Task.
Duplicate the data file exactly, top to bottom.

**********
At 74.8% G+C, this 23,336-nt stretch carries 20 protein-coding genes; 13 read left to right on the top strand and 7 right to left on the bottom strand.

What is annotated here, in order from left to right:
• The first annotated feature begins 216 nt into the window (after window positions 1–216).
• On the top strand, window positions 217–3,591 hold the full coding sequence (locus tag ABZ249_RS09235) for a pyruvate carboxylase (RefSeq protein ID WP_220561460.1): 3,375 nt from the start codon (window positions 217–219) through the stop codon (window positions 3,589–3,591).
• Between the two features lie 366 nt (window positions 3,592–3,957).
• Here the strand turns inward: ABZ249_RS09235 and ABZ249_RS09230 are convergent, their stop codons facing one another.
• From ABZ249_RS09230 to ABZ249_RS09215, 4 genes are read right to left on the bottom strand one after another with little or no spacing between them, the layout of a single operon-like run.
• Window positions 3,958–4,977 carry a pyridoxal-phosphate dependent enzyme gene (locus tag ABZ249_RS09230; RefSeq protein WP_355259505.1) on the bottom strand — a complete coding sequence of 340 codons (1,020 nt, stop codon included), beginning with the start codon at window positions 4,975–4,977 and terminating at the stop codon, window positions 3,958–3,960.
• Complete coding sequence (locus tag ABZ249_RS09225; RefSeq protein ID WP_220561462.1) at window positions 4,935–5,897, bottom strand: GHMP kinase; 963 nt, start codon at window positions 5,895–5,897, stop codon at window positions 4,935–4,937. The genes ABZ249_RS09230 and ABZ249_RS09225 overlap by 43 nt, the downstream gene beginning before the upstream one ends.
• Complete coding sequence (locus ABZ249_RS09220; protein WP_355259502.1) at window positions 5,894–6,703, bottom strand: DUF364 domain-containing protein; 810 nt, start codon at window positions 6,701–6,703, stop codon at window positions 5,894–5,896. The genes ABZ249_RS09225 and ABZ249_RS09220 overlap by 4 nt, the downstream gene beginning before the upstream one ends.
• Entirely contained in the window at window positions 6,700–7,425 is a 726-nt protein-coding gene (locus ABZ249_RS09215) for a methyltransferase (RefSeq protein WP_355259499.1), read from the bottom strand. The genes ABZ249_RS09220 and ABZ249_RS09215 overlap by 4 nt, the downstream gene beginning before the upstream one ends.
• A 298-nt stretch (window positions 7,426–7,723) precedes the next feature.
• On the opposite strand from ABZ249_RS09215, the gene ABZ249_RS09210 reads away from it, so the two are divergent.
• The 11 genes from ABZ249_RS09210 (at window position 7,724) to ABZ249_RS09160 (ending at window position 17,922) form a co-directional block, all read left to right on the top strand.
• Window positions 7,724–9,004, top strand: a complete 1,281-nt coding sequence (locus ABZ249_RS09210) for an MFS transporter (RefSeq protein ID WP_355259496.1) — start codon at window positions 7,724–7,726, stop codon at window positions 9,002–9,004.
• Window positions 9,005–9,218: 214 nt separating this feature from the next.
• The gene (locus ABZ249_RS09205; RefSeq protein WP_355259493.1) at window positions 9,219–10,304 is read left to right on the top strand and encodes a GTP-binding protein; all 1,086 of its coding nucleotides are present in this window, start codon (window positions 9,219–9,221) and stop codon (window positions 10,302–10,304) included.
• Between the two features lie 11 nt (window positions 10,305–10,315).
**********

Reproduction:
At 74.8% G+C, this 23,336-nt stretch carries 20 protein-coding genes; 13 read left to right on the top strand and 7 right to left on the bottom strand.

What is annotated here, in order from left to right:
• The first annotated feature begins 216 nt into the window (after window positions 1–216).
• On the top strand, window positions 217–3,591 hold the full coding sequence (locus tag ABZ249_RS09235) for a pyruvate carboxylase (RefSeq protein ID WP_220561460.1): 3,375 nt from the start codon (window positions 217–219) through the stop codon (window positions 3,589–3,591).
• Between the two features lie 366 nt (window positions 3,592–3,957).
• Here the strand turns inward: ABZ249_RS09235 and ABZ249_RS09230 are convergent, their stop codons facing one another.
• From ABZ249_RS09230 to ABZ249_RS09215, 4 genes are read right to left on the bottom strand one after another with little or no spacing between them, the layout of a single operon-like run.
• Window positions 3,958–4,977 carry a pyridoxal-phosphate dependent enzyme gene (locus tag ABZ249_RS09230; RefSeq protein WP_355259505.1) on the bottom strand — a complete coding sequence of 340 codons (1,020 nt, stop codon included), beginning with the start codon at window positions 4,975–4,977 and terminating at the stop codon, window positions 3,958–3,960.
• Complete coding sequence (locus tag ABZ249_RS09225; RefSeq protein ID WP_220561462.1) at window positions 4,935–5,897, bottom strand: GHMP kinase; 963 nt, start codon at window positions 5,895–5,897, stop codon at window positions 4,935–4,937. The genes ABZ249_RS09230 and ABZ249_RS09225 overlap by 43 nt, the downstream gene beginning before the upstream one ends.
• Complete coding sequence (locus ABZ249_RS09220; protein WP_355259502.1) at window positions 5,894–6,703, bottom strand: DUF364 domain-containing protein; 810 nt, start codon at window positions 6,701–6,703, stop codon at window positions 5,894–5,896. The genes ABZ249_RS09225 and ABZ249_RS09220 overlap by 4 nt, the downstream gene beginning before the upstream one ends.
• Entirely contained in the window at window positions 6,700–7,425 is a 726-nt protein-coding gene (locus ABZ249_RS09215) for a methyltransferase (RefSeq protein WP_355259499.1), read from the bottom strand. The genes ABZ249_RS09220 and ABZ249_RS09215 overlap by 4 nt, the downstream gene beginning before the upstream one ends.
• A 298-nt stretch (window positions 7,426–7,723) precedes the next feature.
• On the opposite strand from ABZ249_RS09215, the gene ABZ249_RS09210 reads away from it, so the two are divergent.
• The 11 genes from ABZ249_RS09210 (at window position 7,724) to ABZ249_RS09160 (ending at window position 17,922) form a co-directional block, all read left to right on the top strand.
• Window positions 7,724–9,004, top strand: a complete 1,281-nt coding sequence (locus ABZ249_RS09210) for an MFS transporter (RefSeq protein ID WP_355259496.1) — start codon at window positions 7,724–7,726, stop codon at window positions 9,002–9,004.
• Window positions 9,005–9,218: 214 nt separating this feature from the next.
• The gene (locus ABZ249_RS09205; RefSeq protein WP_355259493.1) at window positions 9,219–10,304 is read left to right on the top strand and encodes a GTP-binding protein; all 1,086 of its coding nucleotides are present in this window, start codon (window positions 9,219–9,221) and stop codon (window positions 10,302–10,304) included.
• Between the two features lie 11 nt (window positions 10,305–10,315).